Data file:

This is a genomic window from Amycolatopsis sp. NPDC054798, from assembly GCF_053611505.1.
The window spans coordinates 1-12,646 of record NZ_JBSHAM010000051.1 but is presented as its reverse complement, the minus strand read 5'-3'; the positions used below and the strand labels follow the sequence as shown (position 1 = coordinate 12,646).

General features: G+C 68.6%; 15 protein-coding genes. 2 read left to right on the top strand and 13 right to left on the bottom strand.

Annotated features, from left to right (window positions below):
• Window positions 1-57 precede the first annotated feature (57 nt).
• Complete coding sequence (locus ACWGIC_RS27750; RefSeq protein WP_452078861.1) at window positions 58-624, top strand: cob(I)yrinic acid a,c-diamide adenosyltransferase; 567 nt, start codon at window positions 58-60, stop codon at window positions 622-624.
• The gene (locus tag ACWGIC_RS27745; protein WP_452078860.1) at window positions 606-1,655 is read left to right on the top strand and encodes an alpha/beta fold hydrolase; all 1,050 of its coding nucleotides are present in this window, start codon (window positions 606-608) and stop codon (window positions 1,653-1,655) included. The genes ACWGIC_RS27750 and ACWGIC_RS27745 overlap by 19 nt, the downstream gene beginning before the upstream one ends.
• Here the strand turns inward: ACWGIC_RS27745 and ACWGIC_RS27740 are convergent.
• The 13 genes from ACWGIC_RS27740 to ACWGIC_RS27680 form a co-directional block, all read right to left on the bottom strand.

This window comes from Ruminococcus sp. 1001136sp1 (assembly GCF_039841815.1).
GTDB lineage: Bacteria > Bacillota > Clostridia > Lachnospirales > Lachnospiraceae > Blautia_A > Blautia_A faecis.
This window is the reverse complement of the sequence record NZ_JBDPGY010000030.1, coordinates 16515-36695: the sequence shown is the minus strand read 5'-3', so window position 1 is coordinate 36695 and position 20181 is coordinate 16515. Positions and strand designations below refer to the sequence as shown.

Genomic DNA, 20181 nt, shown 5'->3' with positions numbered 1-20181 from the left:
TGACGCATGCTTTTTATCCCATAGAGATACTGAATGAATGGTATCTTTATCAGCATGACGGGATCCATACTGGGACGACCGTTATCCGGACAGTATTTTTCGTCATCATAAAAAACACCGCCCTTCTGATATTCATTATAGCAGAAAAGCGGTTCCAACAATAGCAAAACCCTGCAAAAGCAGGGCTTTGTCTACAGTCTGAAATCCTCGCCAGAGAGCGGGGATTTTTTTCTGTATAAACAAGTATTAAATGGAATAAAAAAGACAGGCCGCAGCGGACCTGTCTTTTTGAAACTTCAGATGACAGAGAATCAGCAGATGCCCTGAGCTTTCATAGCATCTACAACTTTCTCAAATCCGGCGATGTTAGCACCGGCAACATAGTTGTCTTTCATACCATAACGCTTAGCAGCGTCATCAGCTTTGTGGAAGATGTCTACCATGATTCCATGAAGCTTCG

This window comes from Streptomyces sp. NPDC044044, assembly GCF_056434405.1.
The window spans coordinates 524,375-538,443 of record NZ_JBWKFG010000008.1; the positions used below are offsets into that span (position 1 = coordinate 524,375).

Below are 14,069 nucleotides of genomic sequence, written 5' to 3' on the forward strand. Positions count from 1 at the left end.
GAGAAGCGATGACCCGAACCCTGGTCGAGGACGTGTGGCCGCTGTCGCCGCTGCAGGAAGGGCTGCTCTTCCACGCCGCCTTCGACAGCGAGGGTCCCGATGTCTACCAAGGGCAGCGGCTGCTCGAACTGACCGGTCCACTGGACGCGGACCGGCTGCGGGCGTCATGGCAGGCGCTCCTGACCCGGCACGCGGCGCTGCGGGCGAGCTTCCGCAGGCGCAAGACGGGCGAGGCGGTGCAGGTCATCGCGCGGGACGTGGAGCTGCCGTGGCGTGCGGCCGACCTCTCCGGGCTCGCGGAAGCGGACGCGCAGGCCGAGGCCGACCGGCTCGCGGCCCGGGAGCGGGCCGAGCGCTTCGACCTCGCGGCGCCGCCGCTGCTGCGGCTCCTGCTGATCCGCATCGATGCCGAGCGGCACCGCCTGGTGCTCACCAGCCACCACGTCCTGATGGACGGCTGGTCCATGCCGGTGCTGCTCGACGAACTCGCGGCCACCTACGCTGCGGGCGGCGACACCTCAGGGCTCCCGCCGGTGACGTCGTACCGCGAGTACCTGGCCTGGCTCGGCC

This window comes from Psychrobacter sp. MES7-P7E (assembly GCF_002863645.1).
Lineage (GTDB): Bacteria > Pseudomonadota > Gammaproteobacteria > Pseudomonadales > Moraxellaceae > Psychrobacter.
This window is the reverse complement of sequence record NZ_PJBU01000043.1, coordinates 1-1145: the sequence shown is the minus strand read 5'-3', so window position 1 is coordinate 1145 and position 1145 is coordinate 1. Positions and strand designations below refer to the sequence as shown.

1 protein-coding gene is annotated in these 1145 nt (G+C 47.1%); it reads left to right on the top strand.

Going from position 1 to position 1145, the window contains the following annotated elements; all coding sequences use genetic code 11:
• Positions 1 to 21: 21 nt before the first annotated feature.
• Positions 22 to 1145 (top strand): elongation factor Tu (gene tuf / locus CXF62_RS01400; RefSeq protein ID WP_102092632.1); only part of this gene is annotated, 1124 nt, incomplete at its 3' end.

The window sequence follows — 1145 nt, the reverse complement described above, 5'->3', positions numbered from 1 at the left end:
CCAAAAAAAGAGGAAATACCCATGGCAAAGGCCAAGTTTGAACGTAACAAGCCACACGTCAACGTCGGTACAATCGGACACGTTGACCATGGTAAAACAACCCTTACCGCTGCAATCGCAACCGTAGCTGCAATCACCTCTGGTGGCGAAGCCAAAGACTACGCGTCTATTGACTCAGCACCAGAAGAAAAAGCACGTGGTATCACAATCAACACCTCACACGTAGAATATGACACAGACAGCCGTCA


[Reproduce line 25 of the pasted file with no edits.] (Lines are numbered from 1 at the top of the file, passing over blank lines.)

• Positions 22 to 1145 (top strand): elongation factor Tu (gene tuf / locus CXF62_RS01400; RefSeq protein ID WP_102092632.1); only part of this gene is annotated, 1124 nt, incomplete at its 3' end.